Every great educator is passionate about and committed to high-quality and equitable learning for all students.
In some instances, passion looks like connecting with students in the classroom — instructing, shaping, and molding children one lesson at a time. For others, it means climbing to the highest out-of-the-classroom leadership positions to influence teacher recruitment, policy, and other means of ensuring students receive the best education possible.
Dr. Randolph “Randy” Ward has done it all — and given the depth and breadth of his 45-year career, he’s a legend in both national and California education circles.
In the late 1990s and early 2000s, Ward was appointed state administrator and brought the Compton Unified School District — which was $20 million in debt and had the lowest standardized test scores in the state — back from the brink of disaster. He went on to work similar magic as the state administrator of the Oakland Unified School District.
Nowadays, he’s the executive director of Teach For America San Diego, but Ward’s passion for education took flight from the time he was a young boy growing up in Massachusetts. One of seven children, Ward quickly understood if he wanted to reach the highest heights, he’d have to study long and hard to get there.
He certainly achieved his goals. After graduating from Tufts University, Ward went on to earn three more degrees — two master’s degrees (one from Harvard and one from the University of Massachusetts) and a doctor of education degree from the University of Southern California. With so much expertise and experience at his fingertips, we asked Ward to share his outlook on the status of public education for Black children in America.
Word In Black: What made you want to become a teacher in the first place?
Randy Ward: I grew up in Roxbury, a very low-income neighborhood — some fondly call it, “the ghetto.” I understood the power of education very early. Seven of us grew up in Roxbury, and all of us went to college. We have doctors, jurist doctors, and education doctors, and so just understanding the power of education as opportunity begins there.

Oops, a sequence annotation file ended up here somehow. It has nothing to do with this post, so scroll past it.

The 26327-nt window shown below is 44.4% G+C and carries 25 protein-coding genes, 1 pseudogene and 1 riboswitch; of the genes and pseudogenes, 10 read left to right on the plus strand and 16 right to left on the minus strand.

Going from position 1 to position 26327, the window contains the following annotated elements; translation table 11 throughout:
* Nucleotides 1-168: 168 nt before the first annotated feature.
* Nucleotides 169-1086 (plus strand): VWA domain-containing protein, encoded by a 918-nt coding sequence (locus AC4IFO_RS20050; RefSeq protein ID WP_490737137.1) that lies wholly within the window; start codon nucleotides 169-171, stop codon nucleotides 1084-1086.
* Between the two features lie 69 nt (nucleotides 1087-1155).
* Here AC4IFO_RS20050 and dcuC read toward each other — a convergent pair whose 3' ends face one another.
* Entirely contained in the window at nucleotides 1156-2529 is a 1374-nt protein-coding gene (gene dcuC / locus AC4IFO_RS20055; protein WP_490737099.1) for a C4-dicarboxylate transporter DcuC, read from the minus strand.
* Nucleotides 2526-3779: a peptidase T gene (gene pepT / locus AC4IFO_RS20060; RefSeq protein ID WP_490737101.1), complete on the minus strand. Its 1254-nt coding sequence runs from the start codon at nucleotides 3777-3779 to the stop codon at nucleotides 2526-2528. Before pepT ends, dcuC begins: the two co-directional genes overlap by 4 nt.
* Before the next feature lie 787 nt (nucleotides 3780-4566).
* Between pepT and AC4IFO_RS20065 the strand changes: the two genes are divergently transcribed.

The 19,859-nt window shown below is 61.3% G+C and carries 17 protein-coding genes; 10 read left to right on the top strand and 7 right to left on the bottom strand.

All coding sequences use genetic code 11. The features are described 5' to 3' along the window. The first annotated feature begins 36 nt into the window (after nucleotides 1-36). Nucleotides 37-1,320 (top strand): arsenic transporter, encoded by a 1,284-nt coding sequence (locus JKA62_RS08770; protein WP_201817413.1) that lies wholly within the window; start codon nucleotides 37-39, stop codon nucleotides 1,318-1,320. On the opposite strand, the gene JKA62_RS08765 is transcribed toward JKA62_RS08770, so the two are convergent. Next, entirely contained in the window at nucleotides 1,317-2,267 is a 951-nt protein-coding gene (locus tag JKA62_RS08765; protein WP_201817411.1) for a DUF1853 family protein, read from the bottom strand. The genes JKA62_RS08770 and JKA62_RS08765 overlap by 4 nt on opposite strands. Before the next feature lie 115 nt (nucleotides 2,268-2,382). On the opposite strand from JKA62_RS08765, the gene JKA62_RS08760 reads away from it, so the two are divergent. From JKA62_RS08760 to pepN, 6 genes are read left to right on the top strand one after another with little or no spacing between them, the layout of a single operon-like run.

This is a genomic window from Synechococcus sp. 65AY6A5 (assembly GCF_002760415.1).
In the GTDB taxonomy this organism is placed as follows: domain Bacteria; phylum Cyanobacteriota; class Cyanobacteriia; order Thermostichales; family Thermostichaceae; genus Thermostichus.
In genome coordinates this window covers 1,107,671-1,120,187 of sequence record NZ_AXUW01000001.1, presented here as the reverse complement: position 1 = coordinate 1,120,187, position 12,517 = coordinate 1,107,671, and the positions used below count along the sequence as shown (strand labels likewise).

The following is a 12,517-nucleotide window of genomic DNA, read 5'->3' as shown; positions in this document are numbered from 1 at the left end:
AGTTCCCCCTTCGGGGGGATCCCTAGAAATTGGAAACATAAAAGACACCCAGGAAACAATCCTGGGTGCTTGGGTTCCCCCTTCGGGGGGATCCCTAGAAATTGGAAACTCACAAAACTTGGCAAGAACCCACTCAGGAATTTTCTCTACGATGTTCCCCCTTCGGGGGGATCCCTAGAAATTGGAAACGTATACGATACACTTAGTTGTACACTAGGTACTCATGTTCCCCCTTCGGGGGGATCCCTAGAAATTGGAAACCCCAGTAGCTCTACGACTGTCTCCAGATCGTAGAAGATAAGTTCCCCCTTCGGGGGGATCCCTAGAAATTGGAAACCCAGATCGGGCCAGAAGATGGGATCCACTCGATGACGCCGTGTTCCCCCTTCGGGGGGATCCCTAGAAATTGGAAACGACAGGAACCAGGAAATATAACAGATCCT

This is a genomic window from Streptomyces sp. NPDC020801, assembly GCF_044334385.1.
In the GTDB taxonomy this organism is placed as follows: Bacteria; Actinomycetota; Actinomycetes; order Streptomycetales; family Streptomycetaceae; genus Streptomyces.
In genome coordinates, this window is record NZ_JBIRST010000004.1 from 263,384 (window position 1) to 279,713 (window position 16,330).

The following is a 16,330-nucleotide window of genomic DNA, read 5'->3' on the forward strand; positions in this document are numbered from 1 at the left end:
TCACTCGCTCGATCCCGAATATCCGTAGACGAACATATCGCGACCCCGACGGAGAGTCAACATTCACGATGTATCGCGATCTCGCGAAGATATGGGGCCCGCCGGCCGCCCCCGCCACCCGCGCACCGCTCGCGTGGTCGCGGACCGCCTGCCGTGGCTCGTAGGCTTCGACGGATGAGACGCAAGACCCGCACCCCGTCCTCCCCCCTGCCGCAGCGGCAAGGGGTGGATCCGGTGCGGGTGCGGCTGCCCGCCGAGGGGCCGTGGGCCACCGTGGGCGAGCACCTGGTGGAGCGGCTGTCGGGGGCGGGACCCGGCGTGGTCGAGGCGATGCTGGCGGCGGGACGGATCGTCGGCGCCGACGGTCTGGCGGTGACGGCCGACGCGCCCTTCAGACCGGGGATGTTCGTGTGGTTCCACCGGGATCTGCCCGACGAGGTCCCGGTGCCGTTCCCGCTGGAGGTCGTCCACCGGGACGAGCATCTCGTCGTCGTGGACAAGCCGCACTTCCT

WIB: Was this something that was natural for you? Or did somebody in particular push you to understand that value?
RW: Certainly, in the family, we understood that everybody’s going to go to college — we couldn’t figure out how to pay for it because my dad was retired military, and basically a custodian supervisor, which, back then, that’s what Black people did. But he figured it out, and so did the rest of us, with scholarships, or he worked. He literally worked three jobs. So he put away all the money, and when we needed it for college, it was there.
WIB: Was there a particular moment early in your career where you had an interaction or an experience where you were like, “This is why I do the work?”
RW: At one time, I thought I wanted to be a pediatrician, so I studied all my math and sciences. And, in my sophomore year, one of the teachers from the lab school at Tufts University asked me to observe and volunteer in a classroom, and I fell in love with the power of education. What you can do with a life when you teach kids how to think, read, write, and do math! That was my moment when I realized I want to do this for the rest of my life — where I can have an impact.
WIB: You’ve described yourself as being a kindergarten teacher at heart, but you’ve seen a lot over the years, from being the state administrators for both the Compton and Oakland Unified School Districts to now being the executive director of Teach For America San Diego. What has kept you involved in public education all these years?